CRC Daily: Three days in Corcovado National Park

Exploring the most biologically intense place on earth

National Geographic once called Corcovado National Park “the most biologically intense place on Earth.” Big for Costa Rica’s standards, Corcovado is a wildlife heavyweight: By some estimates, it’s home to 2.5% of the world’s biodiversity.

We spent Friday through Monday hiking more than 50 km through Corcovado National Park, and it lived up to its reputation. In less than 72 hours we saw:

Tapirs, anteaters, all four of Costa Rica’s monkey species (howler, spider, squirrel and white-faced capuchins), poison dart frogs, crocodiles, caymans, sloths, deer, macaws, toucans, and countless other bird species.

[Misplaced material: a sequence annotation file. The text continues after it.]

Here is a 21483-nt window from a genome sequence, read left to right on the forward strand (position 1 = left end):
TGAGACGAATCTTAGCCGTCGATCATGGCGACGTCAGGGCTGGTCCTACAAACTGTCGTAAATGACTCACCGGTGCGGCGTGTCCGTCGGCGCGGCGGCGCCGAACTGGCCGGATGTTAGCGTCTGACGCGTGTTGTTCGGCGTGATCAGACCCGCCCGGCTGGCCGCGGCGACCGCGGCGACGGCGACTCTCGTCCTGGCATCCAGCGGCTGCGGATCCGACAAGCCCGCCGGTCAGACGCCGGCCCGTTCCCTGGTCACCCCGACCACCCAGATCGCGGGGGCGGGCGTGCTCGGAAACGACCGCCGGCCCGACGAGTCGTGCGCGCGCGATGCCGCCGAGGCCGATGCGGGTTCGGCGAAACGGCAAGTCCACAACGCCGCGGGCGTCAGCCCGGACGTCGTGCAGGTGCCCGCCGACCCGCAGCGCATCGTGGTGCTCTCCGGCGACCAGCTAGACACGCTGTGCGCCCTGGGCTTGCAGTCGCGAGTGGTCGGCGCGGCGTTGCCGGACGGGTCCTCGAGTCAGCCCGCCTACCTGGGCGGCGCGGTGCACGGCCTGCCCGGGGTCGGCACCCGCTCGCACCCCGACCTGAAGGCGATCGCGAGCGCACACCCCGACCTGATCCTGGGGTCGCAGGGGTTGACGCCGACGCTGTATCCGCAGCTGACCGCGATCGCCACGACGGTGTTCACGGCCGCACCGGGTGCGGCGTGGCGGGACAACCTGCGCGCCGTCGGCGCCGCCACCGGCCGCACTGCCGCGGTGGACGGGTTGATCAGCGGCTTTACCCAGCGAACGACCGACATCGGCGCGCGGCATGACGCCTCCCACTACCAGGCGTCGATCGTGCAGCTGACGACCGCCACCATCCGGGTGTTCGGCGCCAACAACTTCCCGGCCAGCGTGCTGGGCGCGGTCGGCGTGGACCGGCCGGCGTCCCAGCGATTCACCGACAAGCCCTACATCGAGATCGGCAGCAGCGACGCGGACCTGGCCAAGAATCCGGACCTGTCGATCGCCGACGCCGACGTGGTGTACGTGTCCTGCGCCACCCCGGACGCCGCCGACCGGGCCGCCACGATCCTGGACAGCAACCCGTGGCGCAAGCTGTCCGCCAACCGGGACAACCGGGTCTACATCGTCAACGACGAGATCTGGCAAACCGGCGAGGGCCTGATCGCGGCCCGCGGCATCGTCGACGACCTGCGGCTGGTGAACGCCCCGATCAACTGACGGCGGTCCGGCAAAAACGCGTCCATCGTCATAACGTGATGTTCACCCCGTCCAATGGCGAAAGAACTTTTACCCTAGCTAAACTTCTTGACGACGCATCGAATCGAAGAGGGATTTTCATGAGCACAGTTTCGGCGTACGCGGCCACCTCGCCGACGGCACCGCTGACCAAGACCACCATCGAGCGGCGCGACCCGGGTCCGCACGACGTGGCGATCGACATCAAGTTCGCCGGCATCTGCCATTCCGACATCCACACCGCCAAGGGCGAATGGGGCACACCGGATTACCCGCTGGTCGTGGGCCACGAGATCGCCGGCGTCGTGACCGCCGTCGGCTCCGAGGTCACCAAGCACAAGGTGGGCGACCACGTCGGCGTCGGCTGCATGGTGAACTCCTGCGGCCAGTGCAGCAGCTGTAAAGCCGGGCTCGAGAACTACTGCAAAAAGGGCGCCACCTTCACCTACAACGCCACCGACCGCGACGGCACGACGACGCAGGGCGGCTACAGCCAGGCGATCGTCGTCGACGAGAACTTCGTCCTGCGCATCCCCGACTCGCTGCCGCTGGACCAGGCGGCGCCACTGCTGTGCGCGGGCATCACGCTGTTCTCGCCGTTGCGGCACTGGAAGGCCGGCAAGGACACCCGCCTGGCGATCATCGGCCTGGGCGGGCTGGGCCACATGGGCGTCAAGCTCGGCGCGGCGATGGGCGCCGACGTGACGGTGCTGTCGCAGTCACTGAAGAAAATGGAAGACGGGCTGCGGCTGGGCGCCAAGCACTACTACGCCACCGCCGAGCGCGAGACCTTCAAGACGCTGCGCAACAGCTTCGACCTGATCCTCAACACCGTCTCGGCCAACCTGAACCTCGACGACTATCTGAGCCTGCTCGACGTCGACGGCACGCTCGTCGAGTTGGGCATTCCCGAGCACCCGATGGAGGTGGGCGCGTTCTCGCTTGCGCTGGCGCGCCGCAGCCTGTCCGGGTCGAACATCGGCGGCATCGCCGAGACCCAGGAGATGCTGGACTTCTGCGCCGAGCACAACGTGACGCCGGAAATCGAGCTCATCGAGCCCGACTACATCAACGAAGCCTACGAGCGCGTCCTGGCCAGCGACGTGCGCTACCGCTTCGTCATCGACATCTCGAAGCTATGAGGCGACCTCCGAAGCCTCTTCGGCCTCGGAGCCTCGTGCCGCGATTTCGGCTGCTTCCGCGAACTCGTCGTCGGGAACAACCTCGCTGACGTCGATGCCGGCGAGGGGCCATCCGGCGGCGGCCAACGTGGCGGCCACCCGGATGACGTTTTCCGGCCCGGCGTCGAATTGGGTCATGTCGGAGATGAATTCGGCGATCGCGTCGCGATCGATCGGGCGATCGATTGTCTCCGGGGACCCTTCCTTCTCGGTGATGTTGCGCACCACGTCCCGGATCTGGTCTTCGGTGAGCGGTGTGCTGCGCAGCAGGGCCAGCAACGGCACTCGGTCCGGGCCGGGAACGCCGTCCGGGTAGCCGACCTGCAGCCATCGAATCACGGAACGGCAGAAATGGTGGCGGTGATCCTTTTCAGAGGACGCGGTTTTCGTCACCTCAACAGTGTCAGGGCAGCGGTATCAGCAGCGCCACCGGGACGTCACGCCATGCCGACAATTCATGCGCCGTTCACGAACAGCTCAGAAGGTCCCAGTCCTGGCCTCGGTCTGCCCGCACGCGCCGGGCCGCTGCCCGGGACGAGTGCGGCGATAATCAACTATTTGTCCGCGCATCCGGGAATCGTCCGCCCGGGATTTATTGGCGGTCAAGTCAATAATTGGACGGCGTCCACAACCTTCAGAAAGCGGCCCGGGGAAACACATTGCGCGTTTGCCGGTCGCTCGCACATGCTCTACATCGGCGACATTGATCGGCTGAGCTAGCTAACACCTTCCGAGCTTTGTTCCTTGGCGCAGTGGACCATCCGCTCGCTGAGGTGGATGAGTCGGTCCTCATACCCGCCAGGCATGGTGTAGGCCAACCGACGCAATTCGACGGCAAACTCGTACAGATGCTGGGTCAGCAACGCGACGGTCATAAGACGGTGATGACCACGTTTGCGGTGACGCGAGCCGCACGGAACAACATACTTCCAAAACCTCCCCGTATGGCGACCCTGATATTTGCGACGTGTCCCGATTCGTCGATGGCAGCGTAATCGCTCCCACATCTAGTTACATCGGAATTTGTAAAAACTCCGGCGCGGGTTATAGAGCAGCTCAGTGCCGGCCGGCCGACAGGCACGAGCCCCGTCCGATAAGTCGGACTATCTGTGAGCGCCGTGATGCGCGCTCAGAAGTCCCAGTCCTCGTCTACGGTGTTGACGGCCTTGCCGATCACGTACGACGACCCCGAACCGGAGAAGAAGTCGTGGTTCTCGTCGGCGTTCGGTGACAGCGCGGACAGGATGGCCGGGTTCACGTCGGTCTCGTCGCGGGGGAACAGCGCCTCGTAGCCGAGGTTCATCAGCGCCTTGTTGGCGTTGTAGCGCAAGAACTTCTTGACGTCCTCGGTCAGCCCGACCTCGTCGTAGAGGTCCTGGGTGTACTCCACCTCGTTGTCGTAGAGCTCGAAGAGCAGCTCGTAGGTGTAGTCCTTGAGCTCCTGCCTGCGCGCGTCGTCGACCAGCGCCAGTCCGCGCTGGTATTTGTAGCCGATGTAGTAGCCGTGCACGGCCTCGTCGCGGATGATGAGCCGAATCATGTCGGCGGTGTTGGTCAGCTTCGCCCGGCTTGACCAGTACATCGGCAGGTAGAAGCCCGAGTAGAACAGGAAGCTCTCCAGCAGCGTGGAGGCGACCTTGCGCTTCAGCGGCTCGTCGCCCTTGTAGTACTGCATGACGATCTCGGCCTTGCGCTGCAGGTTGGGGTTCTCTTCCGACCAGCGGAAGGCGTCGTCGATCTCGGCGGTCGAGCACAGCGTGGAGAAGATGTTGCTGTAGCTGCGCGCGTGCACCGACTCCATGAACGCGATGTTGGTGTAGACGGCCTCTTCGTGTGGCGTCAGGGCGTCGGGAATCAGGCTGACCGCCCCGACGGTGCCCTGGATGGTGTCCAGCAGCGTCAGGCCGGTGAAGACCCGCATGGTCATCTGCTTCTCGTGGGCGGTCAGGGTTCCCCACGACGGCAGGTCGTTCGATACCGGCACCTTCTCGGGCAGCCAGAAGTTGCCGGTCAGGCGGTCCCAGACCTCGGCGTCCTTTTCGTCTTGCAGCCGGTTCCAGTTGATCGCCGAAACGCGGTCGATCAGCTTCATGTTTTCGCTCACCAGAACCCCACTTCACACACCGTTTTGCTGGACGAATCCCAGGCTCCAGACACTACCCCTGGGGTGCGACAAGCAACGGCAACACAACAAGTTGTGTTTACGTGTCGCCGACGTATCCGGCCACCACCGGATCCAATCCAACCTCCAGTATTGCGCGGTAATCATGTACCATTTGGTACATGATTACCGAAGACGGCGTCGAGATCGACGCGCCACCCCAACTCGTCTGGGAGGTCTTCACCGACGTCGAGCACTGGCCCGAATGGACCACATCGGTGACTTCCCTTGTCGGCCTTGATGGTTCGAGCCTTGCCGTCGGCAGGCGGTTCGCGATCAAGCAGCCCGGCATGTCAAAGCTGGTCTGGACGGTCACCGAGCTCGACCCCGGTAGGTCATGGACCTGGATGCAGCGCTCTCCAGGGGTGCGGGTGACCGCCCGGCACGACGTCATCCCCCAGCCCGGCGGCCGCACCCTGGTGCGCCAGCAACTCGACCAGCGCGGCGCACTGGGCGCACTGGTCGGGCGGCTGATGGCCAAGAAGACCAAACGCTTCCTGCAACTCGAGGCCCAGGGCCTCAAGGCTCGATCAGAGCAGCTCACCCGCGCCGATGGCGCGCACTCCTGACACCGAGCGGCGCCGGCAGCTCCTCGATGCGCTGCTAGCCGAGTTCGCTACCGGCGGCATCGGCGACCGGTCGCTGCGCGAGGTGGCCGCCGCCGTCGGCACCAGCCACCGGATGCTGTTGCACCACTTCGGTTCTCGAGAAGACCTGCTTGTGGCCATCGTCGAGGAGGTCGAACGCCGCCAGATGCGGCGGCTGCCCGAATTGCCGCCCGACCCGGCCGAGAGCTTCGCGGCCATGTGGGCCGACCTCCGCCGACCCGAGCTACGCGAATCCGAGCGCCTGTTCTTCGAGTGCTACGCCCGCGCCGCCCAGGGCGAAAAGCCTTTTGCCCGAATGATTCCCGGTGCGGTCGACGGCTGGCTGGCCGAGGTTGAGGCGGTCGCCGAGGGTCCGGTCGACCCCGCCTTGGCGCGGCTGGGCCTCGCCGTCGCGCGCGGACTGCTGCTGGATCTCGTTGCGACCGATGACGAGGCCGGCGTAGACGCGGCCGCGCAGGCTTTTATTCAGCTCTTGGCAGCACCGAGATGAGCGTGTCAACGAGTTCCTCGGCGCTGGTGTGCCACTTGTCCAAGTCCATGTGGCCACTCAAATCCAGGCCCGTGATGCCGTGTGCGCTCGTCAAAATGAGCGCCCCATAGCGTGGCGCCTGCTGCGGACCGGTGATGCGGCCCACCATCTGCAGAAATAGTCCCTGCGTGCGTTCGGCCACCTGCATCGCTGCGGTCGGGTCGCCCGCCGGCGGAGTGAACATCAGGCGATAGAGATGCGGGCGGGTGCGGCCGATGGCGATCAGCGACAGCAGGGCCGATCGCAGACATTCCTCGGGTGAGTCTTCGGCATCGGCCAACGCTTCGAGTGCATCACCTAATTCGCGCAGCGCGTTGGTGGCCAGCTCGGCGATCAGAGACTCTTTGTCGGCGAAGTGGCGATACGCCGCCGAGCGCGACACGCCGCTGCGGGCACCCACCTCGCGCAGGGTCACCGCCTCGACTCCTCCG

Visiting Corcovado National Park is expensive, but if you really love the outdoors and don’t mind some sweat (and a lot of bugs), an overnight trip may be worth your time.

We’ll have more on Corcovado — on how and when to visit, detailing the new Sirena Ranger Station and some inside tips — as soon as we make our way out of the Osa Peninsula and back toward areas with more stable WiFi.

For now, we leave you with this photo of an empty beach at sunrise and the promise of much more to come:

Thank you for reading The Costa Rica Daily and have a great day!